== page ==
Bleeding Heart, Lamprocapnos eximia

Bleeding Heart

Lamprocapnos eximia

Benefits: Pollinator Benefit Graphic
Sun Shade: Plant Light Requirements Graphic
Bloom Time: Late Spring/Early Summer
Hardiness Zones: 3, 4, 5, 6, 7, 8, 9
Soil Conditions: Clay, Loam, Sand
Soil Moisture: Medium
Color: Pink
Fragrance: No
Height: 1 to 1.5 feet
Spacing: 1 to 1.5 feet

Bleeding Heart, Dicentra eximia, is a native wildflower that typically occurs on forest floors, rocky woods and ledges. Features deeply-cut, fern-like, grayish-green, foliage which persists throughout the growing season and pink to purplish red, nodding, heart-shaped flowers carried above the foliage on long, leafless, leaning stems. Protruding inner petals of the flower appear to form a drop of blood at the bottom of each heart-shaped flower (hence the common name of bleeding heart). Plant typically grows to 15" tall, with the flower stems and basal leaves growing directly out of the scaly rootstock. Bloom begins in late spring. In cooler climates, flowering may continue throughout the summer, but in the hotter climates, the flowering will generally stop in hot weather, with a possible rebloom occurring only when the weather cools in late summer or early fall.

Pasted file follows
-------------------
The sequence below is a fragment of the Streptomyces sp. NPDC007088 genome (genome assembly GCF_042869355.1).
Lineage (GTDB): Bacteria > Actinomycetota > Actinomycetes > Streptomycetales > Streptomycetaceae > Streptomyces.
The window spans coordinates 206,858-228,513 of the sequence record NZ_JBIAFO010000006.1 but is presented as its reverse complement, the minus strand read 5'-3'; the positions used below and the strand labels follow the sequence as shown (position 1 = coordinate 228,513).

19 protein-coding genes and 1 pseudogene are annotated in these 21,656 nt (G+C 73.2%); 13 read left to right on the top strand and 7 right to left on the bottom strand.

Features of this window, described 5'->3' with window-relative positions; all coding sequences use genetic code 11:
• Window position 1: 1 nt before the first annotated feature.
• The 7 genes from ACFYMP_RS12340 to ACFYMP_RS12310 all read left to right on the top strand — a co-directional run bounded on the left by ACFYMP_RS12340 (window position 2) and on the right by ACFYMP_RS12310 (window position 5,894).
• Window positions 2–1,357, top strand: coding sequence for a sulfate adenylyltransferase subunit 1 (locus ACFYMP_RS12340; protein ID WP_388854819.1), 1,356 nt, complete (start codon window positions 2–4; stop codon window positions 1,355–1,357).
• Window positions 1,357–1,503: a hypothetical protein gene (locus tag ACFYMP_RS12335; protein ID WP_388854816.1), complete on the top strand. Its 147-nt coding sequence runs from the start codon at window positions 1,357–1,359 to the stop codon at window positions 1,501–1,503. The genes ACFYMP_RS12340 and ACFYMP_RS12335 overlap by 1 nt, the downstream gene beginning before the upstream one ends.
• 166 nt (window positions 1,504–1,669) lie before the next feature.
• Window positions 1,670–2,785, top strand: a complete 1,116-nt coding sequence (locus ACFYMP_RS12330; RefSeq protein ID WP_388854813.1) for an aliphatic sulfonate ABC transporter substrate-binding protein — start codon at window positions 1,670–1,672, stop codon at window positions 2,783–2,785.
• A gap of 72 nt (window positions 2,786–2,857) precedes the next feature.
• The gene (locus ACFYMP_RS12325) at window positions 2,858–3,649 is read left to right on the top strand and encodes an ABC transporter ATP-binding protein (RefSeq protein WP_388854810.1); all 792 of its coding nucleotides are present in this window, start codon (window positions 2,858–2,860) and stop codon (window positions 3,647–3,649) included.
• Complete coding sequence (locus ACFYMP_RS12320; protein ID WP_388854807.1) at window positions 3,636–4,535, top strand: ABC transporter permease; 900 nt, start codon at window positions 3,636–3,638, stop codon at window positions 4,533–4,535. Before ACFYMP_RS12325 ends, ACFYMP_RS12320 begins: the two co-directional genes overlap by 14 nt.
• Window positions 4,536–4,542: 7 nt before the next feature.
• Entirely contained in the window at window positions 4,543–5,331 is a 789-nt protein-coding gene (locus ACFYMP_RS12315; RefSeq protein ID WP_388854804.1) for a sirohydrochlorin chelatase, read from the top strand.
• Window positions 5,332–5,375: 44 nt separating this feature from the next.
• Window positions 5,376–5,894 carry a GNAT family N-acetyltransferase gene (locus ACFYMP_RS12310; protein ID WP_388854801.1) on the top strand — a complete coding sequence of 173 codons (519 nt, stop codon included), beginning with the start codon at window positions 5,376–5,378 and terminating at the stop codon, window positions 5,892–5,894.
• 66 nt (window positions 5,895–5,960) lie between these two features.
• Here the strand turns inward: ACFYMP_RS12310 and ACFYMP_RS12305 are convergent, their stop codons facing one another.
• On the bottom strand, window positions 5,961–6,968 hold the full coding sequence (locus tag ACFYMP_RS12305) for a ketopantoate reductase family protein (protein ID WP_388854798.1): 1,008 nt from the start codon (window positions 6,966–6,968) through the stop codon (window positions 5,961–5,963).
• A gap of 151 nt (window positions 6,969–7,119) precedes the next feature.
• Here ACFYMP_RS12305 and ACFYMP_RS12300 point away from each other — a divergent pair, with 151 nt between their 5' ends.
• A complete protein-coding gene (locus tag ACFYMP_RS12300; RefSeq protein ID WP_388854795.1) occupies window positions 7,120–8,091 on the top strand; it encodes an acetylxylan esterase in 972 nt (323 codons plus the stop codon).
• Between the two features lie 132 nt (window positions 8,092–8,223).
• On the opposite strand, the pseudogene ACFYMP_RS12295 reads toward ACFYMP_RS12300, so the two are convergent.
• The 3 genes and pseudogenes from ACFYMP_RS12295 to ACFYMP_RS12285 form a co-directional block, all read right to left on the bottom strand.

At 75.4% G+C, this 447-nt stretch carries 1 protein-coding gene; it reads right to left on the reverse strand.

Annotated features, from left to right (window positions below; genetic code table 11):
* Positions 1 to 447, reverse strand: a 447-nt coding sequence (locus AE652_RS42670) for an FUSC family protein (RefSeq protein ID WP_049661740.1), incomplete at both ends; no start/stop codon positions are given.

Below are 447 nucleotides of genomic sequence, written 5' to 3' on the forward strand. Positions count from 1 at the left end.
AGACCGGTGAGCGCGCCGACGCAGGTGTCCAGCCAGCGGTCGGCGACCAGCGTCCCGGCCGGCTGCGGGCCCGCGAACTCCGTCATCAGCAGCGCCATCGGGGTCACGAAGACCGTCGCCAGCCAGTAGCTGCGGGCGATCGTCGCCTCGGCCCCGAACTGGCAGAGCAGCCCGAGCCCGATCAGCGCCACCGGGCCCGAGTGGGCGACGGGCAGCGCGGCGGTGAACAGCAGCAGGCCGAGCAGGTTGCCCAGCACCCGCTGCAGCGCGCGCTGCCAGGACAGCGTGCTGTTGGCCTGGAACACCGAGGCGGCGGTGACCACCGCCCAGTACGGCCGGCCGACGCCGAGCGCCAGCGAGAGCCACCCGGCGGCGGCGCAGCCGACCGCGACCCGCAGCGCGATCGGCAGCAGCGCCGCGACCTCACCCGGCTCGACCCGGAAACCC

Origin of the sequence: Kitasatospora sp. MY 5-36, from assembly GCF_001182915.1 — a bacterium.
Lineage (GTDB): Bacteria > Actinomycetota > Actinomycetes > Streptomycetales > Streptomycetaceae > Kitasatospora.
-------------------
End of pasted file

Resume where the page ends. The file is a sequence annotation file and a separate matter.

Easily grown in average, medium, well-drained soil in part shade. Prefers moist, humusy soils. Intolerant of wet soils in winter and dry soils in summer. Naturalizes by self-seeding in favorable environments.

 Plant Notes and Herbal Uses
  Good soil drainage is essential for plant survival.
 Further Information

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 Wisconsin Native Plant Nurseries

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